The following review is based on Episodes 1-9 of Season 2 of For all mankind.
Like every season For all mankind, Season 3 begins with another time jump, jumping forward another full decade and throwing us back to 1993. As the series deviates further and further from our own timeline into their alternate universe where the Soviets first landed on the Moon, the series also extends deeper. in the space. While the idea of privatized space travel is something rather new to us, in the For all mankind universe of 1993, commercial space stations are already part of the industry.
For all mankind succeeds in particular thanks to these great leaps in time. Starting the story in 1973 provided an opportunity to see where our timelines diverged, but jumping into Season 2 was refreshing to see what our protagonists had accomplished in a decade. This new leap into 1993 delivers yet another look, this time at a changing of the guard between generations. Like astronauts like Molly (Sonya Walger) and Ed (Joel Kinnaman) faced with the end of their career at NASA, we can see that the next generation is already taking hold. Aleida (Pena Coral) is now an established NASA engineer with her own family, Danny (Casey W. Johnson) gets married and becomes an official astronaut, just like his parents, and Kelly (Cynthy Wu) is heading into space.
While Season 2 certainly had its moments, like in the finale where Tracy (Sarah Jones) and Gordo (Michael Dorman) sacrificed themselves to save Jamestown, Season 3’s evolution by bringing in the younger generation fully delivers a thrilling look at the transition period between eras. While not everyone moves on, many characters from the first season have reached or are reaching the peak of their careers. Karine (Shantel VanSanten) runs Polaris, a space station. Ellen (Jodie Balfour) is running for president against Bill Clinton. Margot (Wrenn Schmidt) is now the head of NASA, although she still communicates with Sergei (Piotr Adamczyk) which can only be bad news for her. Danielle (Krys Marshall) was given command of the ship heading to Mars (much to Ed’s chagrin).
As the show gets closer to our current time, we start to see more and more familiar elements, as well as the result of being 20 years later in an alternate universe. A manned mission to Mars is organized not only by NASA and the Soviets, but also by the private company Helios Aerospace. The Helios leader is Dev Ayesa (Edi Gathegi), a character known as a tech genius. Part insensitive, part inventive, fully ambitious and eager to prove himself. While Dev is clearly allegorical with characters like Elon Muskher presence also marks a more sci-fi slant in the season, much like Karen’s destroyed space hotel, Polaris.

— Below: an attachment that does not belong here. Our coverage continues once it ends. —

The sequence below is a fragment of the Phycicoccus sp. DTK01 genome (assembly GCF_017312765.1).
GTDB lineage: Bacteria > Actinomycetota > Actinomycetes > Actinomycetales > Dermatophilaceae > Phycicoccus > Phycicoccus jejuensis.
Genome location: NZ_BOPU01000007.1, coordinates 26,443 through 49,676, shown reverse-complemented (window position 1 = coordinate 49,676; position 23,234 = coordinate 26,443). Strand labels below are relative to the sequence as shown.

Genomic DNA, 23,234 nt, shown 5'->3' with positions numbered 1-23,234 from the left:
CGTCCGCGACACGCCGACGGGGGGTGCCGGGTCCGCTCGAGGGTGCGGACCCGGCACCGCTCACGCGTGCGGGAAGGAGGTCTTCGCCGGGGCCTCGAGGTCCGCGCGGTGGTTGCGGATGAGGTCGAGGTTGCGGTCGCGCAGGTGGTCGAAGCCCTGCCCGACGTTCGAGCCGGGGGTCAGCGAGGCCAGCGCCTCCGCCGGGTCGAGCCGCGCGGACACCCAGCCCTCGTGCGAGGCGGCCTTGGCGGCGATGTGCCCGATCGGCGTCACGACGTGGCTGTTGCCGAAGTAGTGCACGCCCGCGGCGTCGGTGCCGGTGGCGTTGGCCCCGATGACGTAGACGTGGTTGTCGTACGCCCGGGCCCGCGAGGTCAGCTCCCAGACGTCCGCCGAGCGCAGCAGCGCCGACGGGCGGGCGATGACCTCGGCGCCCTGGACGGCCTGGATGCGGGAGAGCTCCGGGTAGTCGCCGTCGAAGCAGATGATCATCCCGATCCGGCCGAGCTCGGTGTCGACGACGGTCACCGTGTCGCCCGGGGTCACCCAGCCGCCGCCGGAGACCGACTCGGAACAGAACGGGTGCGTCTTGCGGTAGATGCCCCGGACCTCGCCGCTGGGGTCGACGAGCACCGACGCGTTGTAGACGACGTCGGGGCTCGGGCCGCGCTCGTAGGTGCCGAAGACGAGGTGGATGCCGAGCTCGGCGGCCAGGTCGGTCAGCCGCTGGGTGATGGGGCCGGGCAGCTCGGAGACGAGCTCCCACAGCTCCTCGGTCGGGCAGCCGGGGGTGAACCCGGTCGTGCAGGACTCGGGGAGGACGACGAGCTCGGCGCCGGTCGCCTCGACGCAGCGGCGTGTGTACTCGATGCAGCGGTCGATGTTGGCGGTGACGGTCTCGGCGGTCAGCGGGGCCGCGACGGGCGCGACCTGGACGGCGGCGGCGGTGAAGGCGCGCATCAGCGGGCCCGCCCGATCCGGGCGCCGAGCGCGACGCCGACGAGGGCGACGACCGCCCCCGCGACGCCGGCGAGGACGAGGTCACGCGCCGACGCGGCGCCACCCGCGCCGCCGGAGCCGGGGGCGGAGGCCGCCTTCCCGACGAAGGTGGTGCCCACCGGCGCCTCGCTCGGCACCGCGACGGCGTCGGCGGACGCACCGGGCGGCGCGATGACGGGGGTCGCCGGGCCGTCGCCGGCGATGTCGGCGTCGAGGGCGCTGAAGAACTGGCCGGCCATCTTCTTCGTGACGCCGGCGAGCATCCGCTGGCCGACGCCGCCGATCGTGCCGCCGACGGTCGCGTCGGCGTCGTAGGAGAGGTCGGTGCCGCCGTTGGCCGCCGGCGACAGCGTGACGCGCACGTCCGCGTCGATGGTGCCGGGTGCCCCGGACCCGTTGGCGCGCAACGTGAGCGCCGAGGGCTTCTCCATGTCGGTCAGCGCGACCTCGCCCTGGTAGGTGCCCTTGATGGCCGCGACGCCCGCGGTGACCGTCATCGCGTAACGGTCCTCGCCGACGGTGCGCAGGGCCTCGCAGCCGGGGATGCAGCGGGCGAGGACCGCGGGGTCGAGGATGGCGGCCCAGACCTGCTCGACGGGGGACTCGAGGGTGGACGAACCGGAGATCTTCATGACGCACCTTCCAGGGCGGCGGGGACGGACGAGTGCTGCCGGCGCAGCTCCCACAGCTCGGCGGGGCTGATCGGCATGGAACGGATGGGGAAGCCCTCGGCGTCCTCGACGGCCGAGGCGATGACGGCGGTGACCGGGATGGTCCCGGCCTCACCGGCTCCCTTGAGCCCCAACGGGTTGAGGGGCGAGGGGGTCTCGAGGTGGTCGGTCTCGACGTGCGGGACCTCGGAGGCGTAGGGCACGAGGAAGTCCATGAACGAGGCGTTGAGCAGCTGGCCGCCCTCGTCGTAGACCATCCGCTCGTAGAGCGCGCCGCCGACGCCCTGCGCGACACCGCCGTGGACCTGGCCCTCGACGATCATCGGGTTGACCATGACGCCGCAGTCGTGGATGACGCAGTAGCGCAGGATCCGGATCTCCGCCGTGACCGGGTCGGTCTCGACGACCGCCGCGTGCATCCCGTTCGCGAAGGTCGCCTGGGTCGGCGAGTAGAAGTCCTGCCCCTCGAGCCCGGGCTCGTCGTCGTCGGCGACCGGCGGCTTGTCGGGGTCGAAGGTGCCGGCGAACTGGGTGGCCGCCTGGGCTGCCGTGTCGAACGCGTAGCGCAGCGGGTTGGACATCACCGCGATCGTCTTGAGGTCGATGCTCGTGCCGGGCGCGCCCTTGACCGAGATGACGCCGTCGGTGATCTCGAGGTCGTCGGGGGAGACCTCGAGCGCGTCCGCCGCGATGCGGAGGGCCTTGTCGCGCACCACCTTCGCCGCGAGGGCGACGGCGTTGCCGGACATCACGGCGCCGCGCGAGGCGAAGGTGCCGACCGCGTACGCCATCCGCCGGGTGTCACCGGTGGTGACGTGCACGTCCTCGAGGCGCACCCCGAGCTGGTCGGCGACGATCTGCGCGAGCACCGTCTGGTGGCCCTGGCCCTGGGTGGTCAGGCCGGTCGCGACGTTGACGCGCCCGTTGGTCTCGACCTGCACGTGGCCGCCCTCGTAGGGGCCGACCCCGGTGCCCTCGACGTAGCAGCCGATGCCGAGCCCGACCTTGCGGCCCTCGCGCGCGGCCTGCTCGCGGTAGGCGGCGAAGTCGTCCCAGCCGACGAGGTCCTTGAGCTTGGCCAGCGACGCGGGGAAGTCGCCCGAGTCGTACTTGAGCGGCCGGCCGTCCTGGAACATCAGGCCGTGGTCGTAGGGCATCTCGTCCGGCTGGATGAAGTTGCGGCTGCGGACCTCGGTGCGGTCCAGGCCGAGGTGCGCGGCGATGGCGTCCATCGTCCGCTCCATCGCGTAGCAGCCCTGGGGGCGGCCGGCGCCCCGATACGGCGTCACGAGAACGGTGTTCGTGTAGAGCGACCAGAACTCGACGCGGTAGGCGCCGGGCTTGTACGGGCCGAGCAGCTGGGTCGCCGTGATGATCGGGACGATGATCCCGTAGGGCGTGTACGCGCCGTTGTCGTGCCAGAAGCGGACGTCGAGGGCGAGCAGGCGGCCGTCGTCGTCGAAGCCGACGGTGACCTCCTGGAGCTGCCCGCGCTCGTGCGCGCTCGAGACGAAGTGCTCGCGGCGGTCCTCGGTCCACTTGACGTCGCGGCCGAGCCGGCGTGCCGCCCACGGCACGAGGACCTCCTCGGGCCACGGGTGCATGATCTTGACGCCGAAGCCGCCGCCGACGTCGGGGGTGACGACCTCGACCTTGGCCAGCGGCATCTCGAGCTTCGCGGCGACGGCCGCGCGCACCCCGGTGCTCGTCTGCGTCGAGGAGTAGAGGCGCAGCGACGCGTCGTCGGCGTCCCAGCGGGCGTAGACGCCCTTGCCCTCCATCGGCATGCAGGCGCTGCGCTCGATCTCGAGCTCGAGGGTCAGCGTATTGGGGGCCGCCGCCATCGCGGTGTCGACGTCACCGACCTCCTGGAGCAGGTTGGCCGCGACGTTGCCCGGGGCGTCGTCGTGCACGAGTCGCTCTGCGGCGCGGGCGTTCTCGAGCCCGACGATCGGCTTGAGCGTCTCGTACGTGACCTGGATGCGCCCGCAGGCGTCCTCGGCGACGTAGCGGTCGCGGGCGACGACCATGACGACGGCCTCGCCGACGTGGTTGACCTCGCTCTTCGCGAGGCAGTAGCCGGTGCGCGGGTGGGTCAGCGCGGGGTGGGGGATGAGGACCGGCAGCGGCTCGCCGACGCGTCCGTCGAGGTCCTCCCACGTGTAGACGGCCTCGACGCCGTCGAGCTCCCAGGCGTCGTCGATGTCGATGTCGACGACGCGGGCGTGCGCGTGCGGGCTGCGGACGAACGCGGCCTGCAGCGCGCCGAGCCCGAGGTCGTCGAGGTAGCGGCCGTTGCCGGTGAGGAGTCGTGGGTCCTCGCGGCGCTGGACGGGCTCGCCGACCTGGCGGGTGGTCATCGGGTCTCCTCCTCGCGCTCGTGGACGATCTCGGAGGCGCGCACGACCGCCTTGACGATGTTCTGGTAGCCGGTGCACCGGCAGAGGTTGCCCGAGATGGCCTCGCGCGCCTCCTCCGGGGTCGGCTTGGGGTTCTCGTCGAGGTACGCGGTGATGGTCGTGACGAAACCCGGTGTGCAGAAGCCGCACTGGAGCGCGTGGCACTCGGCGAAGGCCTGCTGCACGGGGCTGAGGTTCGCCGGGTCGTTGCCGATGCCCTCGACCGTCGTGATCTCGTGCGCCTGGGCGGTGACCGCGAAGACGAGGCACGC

That’s not necessarily a bad thing, as it seems inevitable that we’ll be looking at the “what ifs” of the future. The series is based on his performances. Kinnaman’s Ed is older and a bit more desperate, wanting to do one last big mission before he gets old from being an astronaut. Marshall’s Danielle takes on a stronger leadership role, one that takes her out of the orbit of a supporting and leading character. The dynamic between Danny and Karen has not died down, in fact, for Danny, his crush is still there even after his marriage.
The new space race to Mars offers plenty of room for conflict and the series picks it up and follows it. Not only is NASA competing with the Soviets, but both countries must contend with Helios, a company that is not bogged down by government bureaucracy. And, with Ed in command of the Phoenix ship of Helios, with his own team of astronauts, the journey and the mission are totally engrossing. There aren’t many conflicts on Earth that aren’t intrinsically tied to the race of Mars, and the few that are more alien like Jimmy, Danny’s brother, and his plot storyline. When faced with much bigger issues, the fake news angle and the conspiracy angle are a bit tiring and end up slowing down an otherwise exciting season.
Three seasons in, For all mankind makes a compelling case for its existence in the vast television landscape. A unique story that leans heavily not only on the #ForAll relationships of the characters with each other, but also on the line between history and science fiction that keeps me coming back to the series. The epic scope of space travel and exploration plays perfectly on the intimate relationship between these complicated characters. With a season 4 possibly in the future, this series is still going strong.